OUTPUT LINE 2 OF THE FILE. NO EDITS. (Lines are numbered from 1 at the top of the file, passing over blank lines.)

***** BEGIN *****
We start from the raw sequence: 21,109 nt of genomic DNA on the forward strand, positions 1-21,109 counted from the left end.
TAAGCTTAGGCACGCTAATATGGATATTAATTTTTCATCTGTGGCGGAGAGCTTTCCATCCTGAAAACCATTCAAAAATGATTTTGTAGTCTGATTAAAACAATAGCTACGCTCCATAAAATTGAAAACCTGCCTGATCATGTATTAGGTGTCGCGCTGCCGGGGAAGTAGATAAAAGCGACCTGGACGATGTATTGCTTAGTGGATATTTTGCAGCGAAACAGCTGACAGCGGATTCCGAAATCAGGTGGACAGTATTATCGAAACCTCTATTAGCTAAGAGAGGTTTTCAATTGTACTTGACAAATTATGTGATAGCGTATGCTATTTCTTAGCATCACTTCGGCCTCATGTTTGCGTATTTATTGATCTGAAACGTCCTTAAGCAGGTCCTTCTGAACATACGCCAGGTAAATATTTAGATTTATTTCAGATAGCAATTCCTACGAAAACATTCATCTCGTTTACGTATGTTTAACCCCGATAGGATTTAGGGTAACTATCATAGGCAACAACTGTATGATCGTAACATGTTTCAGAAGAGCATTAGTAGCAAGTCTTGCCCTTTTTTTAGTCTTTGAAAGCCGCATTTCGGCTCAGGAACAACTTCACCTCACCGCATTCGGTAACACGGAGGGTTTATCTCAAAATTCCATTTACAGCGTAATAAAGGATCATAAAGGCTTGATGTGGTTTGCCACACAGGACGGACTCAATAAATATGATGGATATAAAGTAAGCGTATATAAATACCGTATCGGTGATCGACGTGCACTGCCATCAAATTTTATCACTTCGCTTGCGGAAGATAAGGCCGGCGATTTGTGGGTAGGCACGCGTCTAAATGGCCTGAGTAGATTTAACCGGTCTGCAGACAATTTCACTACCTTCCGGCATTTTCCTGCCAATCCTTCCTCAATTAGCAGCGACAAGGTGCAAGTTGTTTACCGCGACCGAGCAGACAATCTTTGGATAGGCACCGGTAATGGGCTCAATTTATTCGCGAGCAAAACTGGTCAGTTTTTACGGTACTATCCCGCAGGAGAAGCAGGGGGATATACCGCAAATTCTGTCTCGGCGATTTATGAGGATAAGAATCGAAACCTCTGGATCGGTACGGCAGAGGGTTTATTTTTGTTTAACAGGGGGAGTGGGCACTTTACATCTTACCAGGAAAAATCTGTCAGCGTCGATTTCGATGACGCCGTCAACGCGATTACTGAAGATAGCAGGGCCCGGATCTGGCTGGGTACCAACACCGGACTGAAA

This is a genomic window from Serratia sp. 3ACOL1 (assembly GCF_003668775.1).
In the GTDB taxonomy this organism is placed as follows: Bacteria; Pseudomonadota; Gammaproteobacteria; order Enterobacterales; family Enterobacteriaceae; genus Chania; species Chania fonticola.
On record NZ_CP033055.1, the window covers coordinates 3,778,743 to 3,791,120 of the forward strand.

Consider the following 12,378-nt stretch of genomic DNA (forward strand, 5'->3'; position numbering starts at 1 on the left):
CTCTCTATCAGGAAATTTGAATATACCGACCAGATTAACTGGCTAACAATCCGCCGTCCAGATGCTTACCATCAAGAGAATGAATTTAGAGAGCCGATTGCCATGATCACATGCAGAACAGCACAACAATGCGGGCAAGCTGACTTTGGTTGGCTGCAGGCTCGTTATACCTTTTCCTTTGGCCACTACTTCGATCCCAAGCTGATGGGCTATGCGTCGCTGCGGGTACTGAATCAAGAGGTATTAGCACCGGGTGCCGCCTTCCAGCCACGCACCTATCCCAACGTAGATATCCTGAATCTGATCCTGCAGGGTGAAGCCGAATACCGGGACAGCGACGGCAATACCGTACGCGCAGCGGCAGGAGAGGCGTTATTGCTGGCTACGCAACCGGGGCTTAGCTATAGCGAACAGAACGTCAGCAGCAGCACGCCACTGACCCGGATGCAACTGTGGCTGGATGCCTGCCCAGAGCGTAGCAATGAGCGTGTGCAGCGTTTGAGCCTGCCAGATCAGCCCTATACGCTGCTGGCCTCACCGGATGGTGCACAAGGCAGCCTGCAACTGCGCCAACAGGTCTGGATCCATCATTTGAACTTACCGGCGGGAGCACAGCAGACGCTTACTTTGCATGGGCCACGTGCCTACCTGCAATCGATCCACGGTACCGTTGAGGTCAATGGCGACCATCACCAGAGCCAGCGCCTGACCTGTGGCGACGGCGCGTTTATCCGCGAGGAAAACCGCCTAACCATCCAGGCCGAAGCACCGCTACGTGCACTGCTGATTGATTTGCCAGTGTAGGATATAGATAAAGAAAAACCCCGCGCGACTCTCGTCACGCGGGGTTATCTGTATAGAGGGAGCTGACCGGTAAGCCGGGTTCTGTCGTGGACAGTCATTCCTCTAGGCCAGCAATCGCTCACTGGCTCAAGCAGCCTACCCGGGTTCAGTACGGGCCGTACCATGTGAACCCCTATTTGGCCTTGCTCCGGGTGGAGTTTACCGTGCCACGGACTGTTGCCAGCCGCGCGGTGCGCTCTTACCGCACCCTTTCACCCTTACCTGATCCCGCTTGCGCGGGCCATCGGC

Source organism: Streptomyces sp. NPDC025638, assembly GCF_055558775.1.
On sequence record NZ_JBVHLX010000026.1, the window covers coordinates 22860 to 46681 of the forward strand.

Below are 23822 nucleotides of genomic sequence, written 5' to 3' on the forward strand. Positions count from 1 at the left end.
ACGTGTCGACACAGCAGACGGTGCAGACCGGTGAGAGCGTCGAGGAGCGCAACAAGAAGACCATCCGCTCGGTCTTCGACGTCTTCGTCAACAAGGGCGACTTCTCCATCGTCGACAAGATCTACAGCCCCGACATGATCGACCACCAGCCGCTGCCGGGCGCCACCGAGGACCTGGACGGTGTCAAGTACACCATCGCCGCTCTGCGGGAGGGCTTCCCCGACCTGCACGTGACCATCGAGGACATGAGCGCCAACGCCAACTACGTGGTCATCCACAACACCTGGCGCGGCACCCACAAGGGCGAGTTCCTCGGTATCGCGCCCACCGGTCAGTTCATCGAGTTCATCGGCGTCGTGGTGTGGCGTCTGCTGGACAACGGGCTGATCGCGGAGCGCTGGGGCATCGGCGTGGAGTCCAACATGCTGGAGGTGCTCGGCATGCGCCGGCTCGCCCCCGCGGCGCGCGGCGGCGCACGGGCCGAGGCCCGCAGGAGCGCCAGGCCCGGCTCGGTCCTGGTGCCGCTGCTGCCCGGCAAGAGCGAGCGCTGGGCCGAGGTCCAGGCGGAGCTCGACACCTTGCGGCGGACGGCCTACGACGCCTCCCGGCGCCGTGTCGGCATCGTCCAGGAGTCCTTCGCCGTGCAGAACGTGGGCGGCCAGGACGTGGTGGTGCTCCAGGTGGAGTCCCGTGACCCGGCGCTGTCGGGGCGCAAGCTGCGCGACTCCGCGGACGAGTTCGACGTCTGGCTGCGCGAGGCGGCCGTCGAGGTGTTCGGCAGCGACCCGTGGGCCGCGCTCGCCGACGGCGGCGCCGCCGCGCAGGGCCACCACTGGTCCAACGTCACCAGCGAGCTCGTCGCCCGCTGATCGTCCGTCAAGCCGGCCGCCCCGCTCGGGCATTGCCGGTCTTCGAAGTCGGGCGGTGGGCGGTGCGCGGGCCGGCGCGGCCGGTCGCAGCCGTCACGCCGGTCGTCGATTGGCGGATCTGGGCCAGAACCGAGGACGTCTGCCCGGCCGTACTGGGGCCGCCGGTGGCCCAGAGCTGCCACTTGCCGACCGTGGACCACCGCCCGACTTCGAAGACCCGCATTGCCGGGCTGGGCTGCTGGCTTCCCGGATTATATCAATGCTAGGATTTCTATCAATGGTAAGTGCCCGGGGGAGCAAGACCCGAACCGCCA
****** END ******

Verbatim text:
TAAGCTTAGGCACGCTAATATGGATATTAATTTTTCATCTGTGGCGGAGAGCTTTCCATCCTGAAAACCATTCAAAAATGATTTTGTAGTCTGATTAAAACAATAGCTACGCTCCATAAAATTGAAAACCTGCCTGATCATGTATTAGGTGTCGCGCTGCCGGGGAAGTAGATAAAAGCGACCTGGACGATGTATTGCTTAGTGGATATTTTGCAGCGAAACAGCTGACAGCGGATTCCGAAATCAGGTGGACAGTATTATCGAAACCTCTATTAGCTAAGAGAGGTTTTCAATTGTACTTGACAAATTATGTGATAGCGTATGCTATTTCTTAGCATCACTTCGGCCTCATGTTTGCGTATTTATTGATCTGAAACGTCCTTAAGCAGGTCCTTCTGAACATACGCCAGGTAAATATTTAGATTTATTTCAGATAGCAATTCCTACGAAAACATTCATCTCGTTTACGTATGTTTAACCCCGATAGGATTTAGGGTAACTATCATAGGCAACAACTGTATGATCGTAACATGTTTCAGAAGAGCATTAGTAGCAAGTCTTGCCCTTTTTTTAGTCTTTGAAAGCCGCATTTCGGCTCAGGAACAACTTCACCTCACCGCATTCGGTAACACGGAGGGTTTATCTCAAAATTCCATTTACAGCGTAATAAAGGATCATAAAGGCTTGATGTGGTTTGCCACACAGGACGGACTCAATAAATATGATGGATATAAAGTAAGCGTATATAAATACCGTATCGGTGATCGACGTGCACTGCCATCAAATTTTATCACTTCGCTTGCGGAAGATAAGGCCGGCGATTTGTGGGTAGGCACGCGTCTAAATGGCCTGAGTAGATTTAACCGGTCTGCAGACAATTTCACTACCTTCCGGCATTTTCCTGCCAATCCTTCCTCAATTAGCAGCGACAAGGTGCAAGTTGTTTACCGCGACCGAGCAGACAATCTTTGGATAGGCACCGGTAATGGGCTCAATTTATTCGCGAGCAAAACTGGTCAGTTTTTACGGTACTATCCCGCAGGAGAAGCAGGGGGATATACCGCAAATTCTGTCTCGGCGATTTATGAGGATAAGAATCGAAACCTCTGGATCGGTACGGCAGAGGGTTTATTTTTGTTTAACAGGGGGAGTGGGCACTTTACATCTTACCAGGAAAAATCTGTCAGCGTCGATTTCGATGACGCCGTCAACGCGATTACTGAAGATAGCAGGGCCCGGATCTGGCTGGGTACCAACACCGGACTGAAA